Hugó Scheiber was born in Budapest in 1873. At the age of eight, he moved with his family from Budapest to Vienna. There, he worked with his father, a sign painter for the Pratertheatre, Vienna’s largest entertainment fair. In 1898, to help support his family after they had returned to Budapest, he started working during the day, attending painting classes at the Commercial Art School in the evening. In 1900, he completed his studies. Scheiber showed an early interest in German Expressionism and Futurism. In 1915 he met Marinetti, who invited him to join the Futurist movement.
Because Scheiber’s paintings conflicted with the academic style of the Hungarian art establishment, his work was virtually ignored in his own country. In 1919, he and his friend Béla Kádár held an exhibition organized by Hévesy in Vienna, which was a great success, so much so, that the Budapest Art Museum purchased two of his drawings. In 1920, Scheiber returned to Vienna. A turning point in his career came in 1921 when Herwarth Walden, founder of Germany’s leading avant-garde periodical, Der Sturm, and of the Der Sturm Gallery in Berlin, became interested in Scheiber’s work. Scheiber’s paintings soon appeared regularly in Walden’s magazine. Exhibitions of his work followed in London, Rome, La Paz, and New York.
Another turning point came in 1926, with the New York exhibition of the Société Anonyme, organized by Katherine Dreier. Important avant-garde artists from more than twenty-three countries were represented. Scheiber was invited by Marinette to participate in the great meeting of the Futurists held in Rome in 1933, where he was received with great enthusiasm.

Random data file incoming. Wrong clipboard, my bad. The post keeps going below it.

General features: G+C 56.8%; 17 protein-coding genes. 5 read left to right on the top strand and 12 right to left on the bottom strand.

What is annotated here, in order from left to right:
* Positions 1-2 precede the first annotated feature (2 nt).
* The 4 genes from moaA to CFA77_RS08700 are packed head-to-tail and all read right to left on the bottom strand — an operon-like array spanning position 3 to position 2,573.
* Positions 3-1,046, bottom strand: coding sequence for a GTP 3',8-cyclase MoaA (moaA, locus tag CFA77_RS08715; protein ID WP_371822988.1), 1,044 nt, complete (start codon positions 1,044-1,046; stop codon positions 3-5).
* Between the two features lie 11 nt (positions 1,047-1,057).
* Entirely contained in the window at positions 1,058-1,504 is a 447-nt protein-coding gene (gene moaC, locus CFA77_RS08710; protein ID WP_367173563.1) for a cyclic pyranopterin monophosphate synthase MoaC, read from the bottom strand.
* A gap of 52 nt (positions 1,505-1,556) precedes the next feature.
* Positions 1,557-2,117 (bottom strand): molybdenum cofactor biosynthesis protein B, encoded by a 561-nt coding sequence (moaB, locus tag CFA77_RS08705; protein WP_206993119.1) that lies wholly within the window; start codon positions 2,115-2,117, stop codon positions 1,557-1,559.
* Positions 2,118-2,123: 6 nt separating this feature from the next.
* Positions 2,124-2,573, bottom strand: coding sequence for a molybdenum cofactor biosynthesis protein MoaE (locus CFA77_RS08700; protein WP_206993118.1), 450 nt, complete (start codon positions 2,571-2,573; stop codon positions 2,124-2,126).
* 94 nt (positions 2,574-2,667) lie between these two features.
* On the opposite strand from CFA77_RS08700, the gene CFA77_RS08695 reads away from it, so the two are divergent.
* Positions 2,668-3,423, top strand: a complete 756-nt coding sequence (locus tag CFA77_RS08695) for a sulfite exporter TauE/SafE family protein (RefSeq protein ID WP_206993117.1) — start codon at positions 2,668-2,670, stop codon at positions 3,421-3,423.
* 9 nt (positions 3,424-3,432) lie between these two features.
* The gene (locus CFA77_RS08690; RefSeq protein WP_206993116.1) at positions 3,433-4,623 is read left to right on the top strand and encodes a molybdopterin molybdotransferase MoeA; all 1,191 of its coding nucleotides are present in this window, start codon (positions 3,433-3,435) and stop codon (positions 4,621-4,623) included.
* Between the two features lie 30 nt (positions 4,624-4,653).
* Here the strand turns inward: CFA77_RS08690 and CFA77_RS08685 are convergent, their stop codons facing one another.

Café and cabaret life played an important part in the lives of the European avant-garde. Scheiber’s focus on café life is exemplified in a number of works illustrated in Schelgl’s “Hugo Scheiber, Leben und Werk.” His humorous and lively drawings and paintings of dancers, acrobats, singers, and musicians are among his classic works and always elicit a positive response.
Scheiber’s work has been shown in many important exhibitions since 1945, including: “The Nell Walden Collection” at the Kunsthaus, Zurich (1945), Kunsthaus Aarau (1957), and Kunstmuseum, Bern (1967); “Collection of the Société Anonyme,” Yale University Art Gallery, New Haven (1950); “Paris-Berlin 1900-1930,” Centre Georges Pompidou, Paris (1978); “L’art en Hongrie, 1905-1930,” Musée d’Art et l’Industrie, St. Etienne (1980), and Musée d’Art Moderne de la Ville, Paris (1981). Scheiber’s work was represented in the exhibition, “Futurismo &Futurismi,” organized by Pontus Hulten at the Palazzo Grassi in Venice in 1986.